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Studio: international art — 30.1904

Seite: 328
DOI Heft: DOI Artikel: DOI Artikel: DOI Seite: Zitierlink: i
http://digi.ub.uni-heidelberg.de/diglit/studio1904/0346
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0.5
1 cm
facsimile
S. B. de la Bere

basket-work, the designs being specially made attention it is necessary to do something very
by Mr. Vollmer. startling. His work in its present stage betrays re-

in her endeavours to do the best possible for flections of nearly every well-known poster artist
her children, the Austrian Government, by having exaggerated into his own conception of the most
patterns made in the Prag-Rudniker pattern work- bizarre and ugly things imaginable; and while his
shops, and distributing them gratis to the small individual gifts are too pronounced to lose entirely
makers, enables them to keep up with the times— their identity in his many art infatuations, his work
a thing which, under other circumstances, would will improve when he has outgrown these affecta-
be a practical impossibility, for these small manu- tions and evolved a style more clearly his own.
facturers have their homes in the different crown The French School claims the greater part of
lands, and have neither the necessary education his admiration, and Steinlen, that gifted Frenchman
to create new designs nor the means to pay whose work has been the pitfall of so many indi-
anyone to make them. And in this alone the vidualities, is the man who has most influenced
Austrian Government, through the ministerium of him. But in working along the ways of Steinlen
Cultus and Unterricht, might serve as an example the young artist has quite overlooked the fact
to all nations. A. S. Levetus. that the older man has lived a fine life close

to humanity, has listened to her heart-throbs,

THE DRAWINGS OF STEPHEN has delved into and discovered some of the inner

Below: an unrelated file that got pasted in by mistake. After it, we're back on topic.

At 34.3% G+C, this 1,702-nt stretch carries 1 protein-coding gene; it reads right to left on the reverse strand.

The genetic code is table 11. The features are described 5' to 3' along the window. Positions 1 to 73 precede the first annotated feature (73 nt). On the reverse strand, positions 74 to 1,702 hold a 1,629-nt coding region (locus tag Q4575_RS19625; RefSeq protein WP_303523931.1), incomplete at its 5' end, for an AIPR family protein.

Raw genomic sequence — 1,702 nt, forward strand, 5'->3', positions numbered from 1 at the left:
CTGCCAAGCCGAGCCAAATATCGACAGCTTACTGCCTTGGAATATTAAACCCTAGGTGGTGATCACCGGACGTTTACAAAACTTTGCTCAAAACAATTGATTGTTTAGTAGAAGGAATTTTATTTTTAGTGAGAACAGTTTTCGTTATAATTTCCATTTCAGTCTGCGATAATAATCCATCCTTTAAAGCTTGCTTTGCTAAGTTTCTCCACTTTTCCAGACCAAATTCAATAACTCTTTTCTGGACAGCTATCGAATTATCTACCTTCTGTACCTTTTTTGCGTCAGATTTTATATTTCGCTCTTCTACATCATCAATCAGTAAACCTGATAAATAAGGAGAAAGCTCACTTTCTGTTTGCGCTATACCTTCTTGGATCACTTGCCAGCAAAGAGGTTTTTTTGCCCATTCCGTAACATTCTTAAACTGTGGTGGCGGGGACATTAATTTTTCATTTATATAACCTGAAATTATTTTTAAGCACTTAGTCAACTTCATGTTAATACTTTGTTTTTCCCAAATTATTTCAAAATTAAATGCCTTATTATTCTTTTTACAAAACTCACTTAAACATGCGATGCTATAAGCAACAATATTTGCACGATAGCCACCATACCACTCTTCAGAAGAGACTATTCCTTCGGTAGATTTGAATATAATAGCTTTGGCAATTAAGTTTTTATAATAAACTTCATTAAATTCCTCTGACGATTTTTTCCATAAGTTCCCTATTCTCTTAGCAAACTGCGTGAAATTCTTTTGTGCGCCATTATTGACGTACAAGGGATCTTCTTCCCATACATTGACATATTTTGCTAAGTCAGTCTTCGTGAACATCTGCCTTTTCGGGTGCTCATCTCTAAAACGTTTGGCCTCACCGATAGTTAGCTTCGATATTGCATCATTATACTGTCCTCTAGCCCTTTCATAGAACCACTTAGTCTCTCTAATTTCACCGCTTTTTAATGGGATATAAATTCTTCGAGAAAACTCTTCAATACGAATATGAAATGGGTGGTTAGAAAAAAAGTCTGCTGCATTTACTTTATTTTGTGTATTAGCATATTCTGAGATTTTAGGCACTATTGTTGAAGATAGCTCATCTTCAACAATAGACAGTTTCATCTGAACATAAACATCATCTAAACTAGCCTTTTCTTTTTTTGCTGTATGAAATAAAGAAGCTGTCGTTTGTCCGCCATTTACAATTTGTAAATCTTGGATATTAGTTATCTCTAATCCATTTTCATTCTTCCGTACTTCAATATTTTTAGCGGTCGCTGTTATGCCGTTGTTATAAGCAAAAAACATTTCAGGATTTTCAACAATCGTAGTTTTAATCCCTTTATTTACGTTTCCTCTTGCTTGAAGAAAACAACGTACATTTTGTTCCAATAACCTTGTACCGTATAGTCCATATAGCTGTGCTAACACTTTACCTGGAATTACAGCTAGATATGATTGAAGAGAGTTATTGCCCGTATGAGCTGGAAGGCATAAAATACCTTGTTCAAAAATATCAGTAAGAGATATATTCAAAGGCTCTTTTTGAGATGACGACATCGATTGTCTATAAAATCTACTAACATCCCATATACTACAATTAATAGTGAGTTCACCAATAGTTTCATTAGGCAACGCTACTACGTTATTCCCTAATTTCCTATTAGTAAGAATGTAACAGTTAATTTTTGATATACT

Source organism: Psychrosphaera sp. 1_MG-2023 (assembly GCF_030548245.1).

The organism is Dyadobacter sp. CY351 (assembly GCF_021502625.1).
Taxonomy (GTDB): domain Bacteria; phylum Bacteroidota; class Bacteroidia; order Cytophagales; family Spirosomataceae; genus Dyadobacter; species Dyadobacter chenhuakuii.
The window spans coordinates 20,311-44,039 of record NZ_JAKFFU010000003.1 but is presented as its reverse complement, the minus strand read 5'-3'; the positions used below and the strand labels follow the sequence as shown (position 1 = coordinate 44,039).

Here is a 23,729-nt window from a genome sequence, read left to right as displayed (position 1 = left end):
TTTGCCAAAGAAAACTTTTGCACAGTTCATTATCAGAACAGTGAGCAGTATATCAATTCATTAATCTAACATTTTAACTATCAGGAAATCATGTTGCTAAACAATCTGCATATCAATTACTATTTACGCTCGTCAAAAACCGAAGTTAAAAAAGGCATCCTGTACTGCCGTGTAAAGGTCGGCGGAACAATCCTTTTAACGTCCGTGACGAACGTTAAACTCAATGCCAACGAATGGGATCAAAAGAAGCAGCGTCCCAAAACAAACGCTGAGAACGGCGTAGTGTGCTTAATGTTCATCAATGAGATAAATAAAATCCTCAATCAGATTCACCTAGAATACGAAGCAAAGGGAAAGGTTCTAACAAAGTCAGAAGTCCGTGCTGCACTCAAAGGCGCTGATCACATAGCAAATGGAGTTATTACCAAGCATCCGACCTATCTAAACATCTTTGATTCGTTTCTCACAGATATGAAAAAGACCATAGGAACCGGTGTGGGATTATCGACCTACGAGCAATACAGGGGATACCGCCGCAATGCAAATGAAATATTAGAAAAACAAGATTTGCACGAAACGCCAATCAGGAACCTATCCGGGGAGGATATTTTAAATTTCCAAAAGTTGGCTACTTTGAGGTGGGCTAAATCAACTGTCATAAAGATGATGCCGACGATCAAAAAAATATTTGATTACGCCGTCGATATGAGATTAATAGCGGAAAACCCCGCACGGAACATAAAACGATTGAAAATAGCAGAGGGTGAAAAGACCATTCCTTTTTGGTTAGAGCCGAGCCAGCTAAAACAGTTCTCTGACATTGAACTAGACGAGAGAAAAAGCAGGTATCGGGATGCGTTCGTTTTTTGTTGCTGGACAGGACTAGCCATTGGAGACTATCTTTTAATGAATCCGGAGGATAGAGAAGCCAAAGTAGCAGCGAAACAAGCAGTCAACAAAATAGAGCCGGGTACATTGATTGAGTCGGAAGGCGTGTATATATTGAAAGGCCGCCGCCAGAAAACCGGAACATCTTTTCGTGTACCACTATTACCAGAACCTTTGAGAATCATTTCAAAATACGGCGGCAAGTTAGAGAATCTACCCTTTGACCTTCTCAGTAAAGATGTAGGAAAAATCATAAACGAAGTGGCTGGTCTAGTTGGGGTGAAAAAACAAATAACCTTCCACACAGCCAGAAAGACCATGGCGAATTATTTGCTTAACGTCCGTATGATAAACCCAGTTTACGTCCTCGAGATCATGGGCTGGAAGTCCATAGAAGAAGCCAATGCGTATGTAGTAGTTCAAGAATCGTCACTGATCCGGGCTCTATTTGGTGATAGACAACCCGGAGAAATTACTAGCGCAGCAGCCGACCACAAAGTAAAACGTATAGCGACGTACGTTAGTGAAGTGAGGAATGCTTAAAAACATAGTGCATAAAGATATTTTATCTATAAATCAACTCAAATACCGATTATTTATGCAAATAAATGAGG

B. DE LA BERE. BY L. VAN mysteries of the soul; and that although he chooses
DERVEER t0 depict ^e amongst the lowly, he does so with a

dignity and refinement of feeling which at once
Among the interesting winter exhibitions the distinguishes his conceptions from those of the
Bruton Gallery contributes a distinct novelty in man who works merely from the outside. To
presenting a collection of water-colours and oils paint tatters and debauchery one must understand
by Mr. De la Bere, a young
English artist whose draw-
ings, in spite of their ugli-
ness and bizarre brutality,
are decidedly clever.

Mr. De la Bere has not
long been free from his
student life at the West-
minster School of Art,
where he studied under
Mouat Loudon, and where
his portion of the school
exhibitions always attracted
the lion's share of attention
on account of their daring
and cleverness. In examin-
ing the one hundred or
more pictures shown in the
present exhibition one was
struck first with the unusual
talent of the artist, and with
his remarkable delineation
of the coarse and vulgar
side of humanity.

De la Bere is a very clever
young man—so clever, in
fact, that one hopes when
he grows older that he will

.MMEMIiiJllMBMyI (WHil i 'i ill
become less fond of the „By order of the seneschal» by s. b. de la bere

idea that to attract public (By permission of W. F. Foster, Eiq.)

328
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